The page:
2. The Lord Clifden. Few pubs in Brum can boast a dedicated beer garden full of greenery which is designed with DJs in mind. The Lord Clifden is part of the micro ‘Urban Art Bar’ (U.A.B.) chain in the city. With graffiti inspired artwork, vintage decor and a regular list of DJs spinning house to funk, soul to disco in the back courtyard, this gritty gem of the Jewellery Quarter is really worth exploring, oh and the Sunday roasts here are legendary.
3. The Red Lion. Another of the U.A.B. pubs, this cool little boozer is tucked away in the heart of Jewellery Quarter and has some refreshing real ales on tap. The pub is music orientated with DJs and occasional events up stairs. The beer garden out back is small but a sneaky little hide-away and a perfect spot to enjoy the mid day sun.
4. The Rectory Bar. The Rectory is a unique restaurant and vibrant bar in a city centre location overlooking St Pauls church. The Rectory Bar & Restaurant in the calm oasis of St Paul’s Square on the edge of the historic Jewellery Quarter, is all about relaxed, sophisticated drinking and dining in stylish, modern surroundings. There is limited seating out front but a secluded court yard to the side provides a peaceful sun trap with a great selection of drinks on offer.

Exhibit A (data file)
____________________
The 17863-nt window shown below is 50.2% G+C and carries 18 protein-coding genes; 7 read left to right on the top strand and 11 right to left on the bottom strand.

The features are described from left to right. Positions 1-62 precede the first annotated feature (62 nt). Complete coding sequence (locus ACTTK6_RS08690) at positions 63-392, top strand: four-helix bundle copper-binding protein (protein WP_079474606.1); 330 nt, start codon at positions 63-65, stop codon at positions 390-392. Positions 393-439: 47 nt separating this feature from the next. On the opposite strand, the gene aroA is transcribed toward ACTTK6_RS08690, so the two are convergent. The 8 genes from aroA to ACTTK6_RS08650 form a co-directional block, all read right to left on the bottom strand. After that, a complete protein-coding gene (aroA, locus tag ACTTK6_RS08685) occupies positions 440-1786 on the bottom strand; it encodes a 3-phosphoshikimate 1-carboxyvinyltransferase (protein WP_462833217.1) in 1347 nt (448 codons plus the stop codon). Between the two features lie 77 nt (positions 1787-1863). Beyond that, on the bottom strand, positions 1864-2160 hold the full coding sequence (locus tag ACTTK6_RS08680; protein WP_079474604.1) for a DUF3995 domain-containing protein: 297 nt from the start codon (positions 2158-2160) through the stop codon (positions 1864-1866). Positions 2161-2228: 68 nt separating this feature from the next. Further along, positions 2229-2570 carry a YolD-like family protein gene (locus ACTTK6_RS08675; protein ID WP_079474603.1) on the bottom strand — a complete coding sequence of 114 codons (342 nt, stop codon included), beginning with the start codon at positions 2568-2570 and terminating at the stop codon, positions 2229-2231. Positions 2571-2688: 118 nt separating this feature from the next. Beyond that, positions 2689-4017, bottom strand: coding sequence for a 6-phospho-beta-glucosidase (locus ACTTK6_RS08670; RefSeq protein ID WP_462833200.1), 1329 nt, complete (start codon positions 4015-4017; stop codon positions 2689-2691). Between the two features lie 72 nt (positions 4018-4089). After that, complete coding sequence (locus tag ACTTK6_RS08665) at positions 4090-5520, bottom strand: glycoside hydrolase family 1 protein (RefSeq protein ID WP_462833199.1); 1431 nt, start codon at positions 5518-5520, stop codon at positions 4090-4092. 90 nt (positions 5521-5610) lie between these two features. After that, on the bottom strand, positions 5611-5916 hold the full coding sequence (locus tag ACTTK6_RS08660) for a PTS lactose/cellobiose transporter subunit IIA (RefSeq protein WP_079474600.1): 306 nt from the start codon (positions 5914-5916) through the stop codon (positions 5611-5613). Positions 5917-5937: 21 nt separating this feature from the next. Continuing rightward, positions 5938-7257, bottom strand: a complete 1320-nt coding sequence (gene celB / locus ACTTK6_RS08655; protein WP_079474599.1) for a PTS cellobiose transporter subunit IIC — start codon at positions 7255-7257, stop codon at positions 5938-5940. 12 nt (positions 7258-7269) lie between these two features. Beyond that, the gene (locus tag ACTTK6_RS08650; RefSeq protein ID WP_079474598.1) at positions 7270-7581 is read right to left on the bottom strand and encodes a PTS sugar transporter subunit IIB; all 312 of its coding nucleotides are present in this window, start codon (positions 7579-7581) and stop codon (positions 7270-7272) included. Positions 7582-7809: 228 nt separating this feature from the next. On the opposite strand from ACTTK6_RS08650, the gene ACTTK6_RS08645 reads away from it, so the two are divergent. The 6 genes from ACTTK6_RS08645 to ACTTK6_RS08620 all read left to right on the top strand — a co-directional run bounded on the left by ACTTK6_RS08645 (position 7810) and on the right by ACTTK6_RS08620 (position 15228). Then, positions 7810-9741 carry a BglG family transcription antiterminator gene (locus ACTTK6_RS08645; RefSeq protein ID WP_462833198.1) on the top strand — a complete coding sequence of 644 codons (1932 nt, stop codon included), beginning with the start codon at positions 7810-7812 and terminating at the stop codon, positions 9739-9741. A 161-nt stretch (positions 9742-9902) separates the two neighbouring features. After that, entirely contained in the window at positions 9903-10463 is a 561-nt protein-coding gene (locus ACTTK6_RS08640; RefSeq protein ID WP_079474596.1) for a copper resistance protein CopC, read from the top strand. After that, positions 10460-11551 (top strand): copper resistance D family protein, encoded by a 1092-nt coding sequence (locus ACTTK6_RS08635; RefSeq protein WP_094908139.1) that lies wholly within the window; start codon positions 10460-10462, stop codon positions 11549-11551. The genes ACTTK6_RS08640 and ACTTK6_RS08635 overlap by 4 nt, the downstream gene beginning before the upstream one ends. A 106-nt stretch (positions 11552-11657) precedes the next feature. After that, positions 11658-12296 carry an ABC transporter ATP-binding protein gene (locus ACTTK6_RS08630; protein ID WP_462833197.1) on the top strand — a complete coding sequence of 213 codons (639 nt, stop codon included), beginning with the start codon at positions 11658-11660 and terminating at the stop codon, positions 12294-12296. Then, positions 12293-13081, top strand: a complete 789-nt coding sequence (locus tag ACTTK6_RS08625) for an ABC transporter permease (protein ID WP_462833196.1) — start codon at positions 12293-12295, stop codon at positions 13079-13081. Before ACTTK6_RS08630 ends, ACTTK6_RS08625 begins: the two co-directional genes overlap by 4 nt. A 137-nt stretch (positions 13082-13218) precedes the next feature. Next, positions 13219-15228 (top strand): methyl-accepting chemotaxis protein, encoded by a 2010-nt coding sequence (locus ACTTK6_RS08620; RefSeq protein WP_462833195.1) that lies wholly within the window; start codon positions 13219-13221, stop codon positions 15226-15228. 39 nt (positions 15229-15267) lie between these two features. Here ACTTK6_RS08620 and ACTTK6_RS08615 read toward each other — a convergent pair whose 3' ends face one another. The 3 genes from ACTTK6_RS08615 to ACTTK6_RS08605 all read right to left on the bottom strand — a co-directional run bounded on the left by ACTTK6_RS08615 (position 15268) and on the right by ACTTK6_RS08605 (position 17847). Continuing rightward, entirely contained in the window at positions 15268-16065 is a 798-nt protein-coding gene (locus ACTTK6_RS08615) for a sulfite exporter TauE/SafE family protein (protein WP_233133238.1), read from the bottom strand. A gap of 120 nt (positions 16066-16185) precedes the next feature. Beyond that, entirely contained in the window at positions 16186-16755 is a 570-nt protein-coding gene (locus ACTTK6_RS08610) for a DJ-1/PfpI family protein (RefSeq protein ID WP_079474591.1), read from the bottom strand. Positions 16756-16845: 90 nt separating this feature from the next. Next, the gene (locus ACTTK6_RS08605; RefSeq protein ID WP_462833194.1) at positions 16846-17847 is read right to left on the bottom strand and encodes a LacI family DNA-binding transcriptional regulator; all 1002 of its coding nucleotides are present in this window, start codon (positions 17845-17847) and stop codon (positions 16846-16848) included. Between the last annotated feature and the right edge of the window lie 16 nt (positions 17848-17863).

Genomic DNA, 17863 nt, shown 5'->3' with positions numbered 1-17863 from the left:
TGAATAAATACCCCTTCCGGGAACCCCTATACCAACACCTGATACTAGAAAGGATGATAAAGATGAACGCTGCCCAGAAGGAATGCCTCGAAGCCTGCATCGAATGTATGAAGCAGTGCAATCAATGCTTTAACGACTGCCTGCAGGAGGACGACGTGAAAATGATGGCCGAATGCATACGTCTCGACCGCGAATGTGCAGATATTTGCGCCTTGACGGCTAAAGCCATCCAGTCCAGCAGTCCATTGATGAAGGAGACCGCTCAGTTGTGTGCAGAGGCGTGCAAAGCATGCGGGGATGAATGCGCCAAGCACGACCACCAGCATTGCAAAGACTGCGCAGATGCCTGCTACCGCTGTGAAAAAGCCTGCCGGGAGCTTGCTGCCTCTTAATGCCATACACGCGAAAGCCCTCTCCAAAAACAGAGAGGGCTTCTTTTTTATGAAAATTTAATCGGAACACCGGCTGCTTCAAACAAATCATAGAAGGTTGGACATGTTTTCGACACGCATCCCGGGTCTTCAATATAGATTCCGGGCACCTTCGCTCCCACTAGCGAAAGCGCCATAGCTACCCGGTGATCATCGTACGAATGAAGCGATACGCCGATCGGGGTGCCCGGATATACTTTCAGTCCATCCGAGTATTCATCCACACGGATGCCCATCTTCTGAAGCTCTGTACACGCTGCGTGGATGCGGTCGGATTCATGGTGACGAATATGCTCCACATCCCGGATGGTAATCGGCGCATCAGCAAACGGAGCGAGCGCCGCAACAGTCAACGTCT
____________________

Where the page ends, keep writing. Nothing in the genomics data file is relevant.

5. The Black Eagle, Hockley. Just as you start to head out of the Jewellery Quarter towards Smethwick there lies what is reputedly one of the Midlands finest real ale pubs. The Black Eagle is surrounded by factories and industrial units but don’t let that put you off. A regular winner of CAMRA awards this friendly little local has a smoking area and leafy little beer garden to tempt you outside.
6. Virtu Bar. Situated in the heart of Birmingham’s Jewellery Quarter, Vertu Bar has restored and extended one of the quarter’s traditional buildings. Serving food, real ales and good wine there is also a decent sized roof terrace with some great views of the surrounding historic buildings.
1. The Old Crown, Digbeth. Promoted as Birmingham’s oldest working pub, The Crown is a Jewell in the heart of industrial Digbeth and the Irish Quarter. Many improvements have taken place over the last year with a new innovative coffee club and some sumptuous pastries and pies on offer in a rustic ‘deli’ style. At long last this old coaching inn is having some much needed tlc to the interior, and one of the features worth checking out is the partly covered beer garden. A great pub with a big heart en route to the Rainbow venues.